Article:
Scrimping on Regulators puts Public Safety at Risk

General Electric marketed the Mark 1 boiling water reactors that were used in Japan’s Fukushima Dai-ichi plant as cheaper to build than other reactors because they used a smaller and less expensive containment structure. Yet American safety officials have long thought the smaller design more vulnerable to explosion and rupture in emergencies than competing designs.

Here’s the problem: Profit-making corporations have every incentive to underestimate these probabilities and lowball the likely harms. This is why it’s necessary to have such things as government regulators and why regulators need enough resources to enforce the regulations. And it’s why recent proposals in Congress to cut the budgets of agencies charged with protecting public safety are so wrong-headed. It’s also why regulators have to be independent of the industries they regulate.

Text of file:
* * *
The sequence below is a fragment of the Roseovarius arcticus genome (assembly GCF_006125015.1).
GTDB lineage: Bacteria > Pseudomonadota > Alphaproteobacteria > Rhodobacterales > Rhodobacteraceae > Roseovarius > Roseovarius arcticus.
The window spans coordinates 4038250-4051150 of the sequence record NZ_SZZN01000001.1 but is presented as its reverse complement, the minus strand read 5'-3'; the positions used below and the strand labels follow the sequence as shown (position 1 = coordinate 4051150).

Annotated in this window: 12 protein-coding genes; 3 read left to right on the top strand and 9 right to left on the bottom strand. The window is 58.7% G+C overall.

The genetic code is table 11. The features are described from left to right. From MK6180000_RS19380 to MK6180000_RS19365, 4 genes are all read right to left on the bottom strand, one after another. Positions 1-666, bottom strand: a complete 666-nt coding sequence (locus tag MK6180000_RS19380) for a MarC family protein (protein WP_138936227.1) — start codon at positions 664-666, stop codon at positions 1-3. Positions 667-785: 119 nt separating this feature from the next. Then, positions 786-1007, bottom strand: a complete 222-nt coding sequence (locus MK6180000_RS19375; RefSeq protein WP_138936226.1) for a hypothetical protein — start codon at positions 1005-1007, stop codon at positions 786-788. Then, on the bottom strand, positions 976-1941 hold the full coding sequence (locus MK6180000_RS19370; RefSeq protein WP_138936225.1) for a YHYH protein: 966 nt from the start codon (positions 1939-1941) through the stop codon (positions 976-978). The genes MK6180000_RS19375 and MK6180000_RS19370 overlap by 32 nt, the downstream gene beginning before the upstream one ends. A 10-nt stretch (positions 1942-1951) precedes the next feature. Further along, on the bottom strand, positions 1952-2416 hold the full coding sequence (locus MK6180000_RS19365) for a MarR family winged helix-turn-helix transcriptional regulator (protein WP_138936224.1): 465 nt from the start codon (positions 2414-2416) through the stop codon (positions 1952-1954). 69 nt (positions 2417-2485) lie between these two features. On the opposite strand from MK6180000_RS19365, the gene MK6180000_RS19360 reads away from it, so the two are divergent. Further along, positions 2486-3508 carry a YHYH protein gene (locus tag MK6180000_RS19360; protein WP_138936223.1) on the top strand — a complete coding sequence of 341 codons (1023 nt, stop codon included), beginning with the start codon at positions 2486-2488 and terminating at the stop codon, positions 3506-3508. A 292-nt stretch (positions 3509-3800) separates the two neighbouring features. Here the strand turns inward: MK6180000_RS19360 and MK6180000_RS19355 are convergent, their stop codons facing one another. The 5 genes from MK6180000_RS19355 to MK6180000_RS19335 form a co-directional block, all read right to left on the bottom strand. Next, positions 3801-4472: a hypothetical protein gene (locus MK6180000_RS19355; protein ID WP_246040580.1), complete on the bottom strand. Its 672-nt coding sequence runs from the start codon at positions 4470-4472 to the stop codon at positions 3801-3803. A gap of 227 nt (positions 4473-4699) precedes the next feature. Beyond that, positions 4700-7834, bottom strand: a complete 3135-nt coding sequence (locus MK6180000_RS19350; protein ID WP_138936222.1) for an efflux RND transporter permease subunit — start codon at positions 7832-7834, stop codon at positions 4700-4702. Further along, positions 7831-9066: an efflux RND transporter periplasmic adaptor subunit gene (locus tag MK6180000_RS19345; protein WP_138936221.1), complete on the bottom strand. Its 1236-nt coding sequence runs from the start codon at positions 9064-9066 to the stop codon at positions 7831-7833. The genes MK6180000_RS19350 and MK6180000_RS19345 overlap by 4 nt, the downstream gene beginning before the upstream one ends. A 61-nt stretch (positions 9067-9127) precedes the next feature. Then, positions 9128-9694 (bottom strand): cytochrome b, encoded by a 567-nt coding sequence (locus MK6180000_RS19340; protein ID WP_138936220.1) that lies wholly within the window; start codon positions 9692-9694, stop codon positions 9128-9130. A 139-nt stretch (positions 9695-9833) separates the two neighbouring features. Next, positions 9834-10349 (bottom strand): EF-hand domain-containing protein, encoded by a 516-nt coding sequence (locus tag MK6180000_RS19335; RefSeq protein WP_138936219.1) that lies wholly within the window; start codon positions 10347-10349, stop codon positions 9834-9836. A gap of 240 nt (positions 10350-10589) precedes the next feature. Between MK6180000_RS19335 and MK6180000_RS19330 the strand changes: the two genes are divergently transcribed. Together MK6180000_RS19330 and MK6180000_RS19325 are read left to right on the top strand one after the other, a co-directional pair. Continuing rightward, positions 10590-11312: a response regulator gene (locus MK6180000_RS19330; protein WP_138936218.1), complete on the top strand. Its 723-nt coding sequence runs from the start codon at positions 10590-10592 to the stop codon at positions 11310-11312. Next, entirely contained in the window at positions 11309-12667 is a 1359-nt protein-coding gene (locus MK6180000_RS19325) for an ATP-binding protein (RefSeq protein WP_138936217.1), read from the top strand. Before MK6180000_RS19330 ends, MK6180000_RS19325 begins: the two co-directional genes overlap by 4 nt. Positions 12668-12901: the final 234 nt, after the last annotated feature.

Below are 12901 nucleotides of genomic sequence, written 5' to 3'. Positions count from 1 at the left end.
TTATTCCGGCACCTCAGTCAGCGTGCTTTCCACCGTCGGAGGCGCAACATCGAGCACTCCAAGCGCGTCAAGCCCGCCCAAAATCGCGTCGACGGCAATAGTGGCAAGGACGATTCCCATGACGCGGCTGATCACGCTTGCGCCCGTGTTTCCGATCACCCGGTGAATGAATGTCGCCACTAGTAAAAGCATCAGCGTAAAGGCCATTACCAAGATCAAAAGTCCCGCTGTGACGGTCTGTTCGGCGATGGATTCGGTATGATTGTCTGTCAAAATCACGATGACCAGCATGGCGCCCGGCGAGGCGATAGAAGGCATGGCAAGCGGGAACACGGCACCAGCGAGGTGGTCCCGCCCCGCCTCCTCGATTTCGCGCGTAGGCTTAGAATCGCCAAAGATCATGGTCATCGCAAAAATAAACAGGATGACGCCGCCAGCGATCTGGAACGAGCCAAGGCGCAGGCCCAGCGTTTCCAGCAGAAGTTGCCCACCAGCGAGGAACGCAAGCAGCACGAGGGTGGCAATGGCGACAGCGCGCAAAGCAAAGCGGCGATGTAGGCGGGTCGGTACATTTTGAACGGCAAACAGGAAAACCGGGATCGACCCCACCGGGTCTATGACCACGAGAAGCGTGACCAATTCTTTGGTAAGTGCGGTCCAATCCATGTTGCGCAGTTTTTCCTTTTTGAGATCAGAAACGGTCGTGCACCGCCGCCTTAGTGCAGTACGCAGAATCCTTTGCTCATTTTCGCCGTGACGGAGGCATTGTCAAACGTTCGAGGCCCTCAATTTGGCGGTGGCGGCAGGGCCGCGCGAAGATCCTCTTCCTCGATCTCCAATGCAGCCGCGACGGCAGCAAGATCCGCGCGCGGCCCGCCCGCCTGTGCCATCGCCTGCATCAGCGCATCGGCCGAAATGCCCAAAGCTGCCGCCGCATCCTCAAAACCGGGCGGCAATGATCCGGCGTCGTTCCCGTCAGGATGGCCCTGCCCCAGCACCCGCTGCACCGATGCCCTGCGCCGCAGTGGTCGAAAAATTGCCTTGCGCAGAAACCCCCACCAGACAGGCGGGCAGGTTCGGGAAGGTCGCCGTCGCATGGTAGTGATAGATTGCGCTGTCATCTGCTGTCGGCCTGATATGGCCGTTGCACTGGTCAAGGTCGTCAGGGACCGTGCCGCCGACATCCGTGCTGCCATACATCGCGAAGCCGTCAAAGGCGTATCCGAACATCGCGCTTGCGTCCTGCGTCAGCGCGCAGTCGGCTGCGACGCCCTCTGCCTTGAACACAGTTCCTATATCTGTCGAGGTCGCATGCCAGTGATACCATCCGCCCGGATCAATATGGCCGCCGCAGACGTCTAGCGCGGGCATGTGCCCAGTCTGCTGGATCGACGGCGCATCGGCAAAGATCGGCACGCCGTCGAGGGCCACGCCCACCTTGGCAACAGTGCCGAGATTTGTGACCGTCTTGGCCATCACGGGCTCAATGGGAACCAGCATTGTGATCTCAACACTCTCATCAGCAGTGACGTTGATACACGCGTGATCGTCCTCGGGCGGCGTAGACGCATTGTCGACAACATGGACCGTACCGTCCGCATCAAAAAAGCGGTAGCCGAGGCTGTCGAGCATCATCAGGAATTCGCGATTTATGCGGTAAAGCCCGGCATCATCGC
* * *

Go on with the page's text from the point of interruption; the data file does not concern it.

When there’s a revolving door between regulatory agency and industry, officials are reluctant to bite the hands that will feed them. Finally, the tendency of corporations to understate the probabilities of public harms requires that limits be placed on corporate political power. The public cannot not be adequately protected as long as big corporations … are allowed to bribe legislators with campaign donations and boondoggles. 

The author of this opinion, Robert Reich, is a professor at UC Berkeley and former Secretary of Labor.


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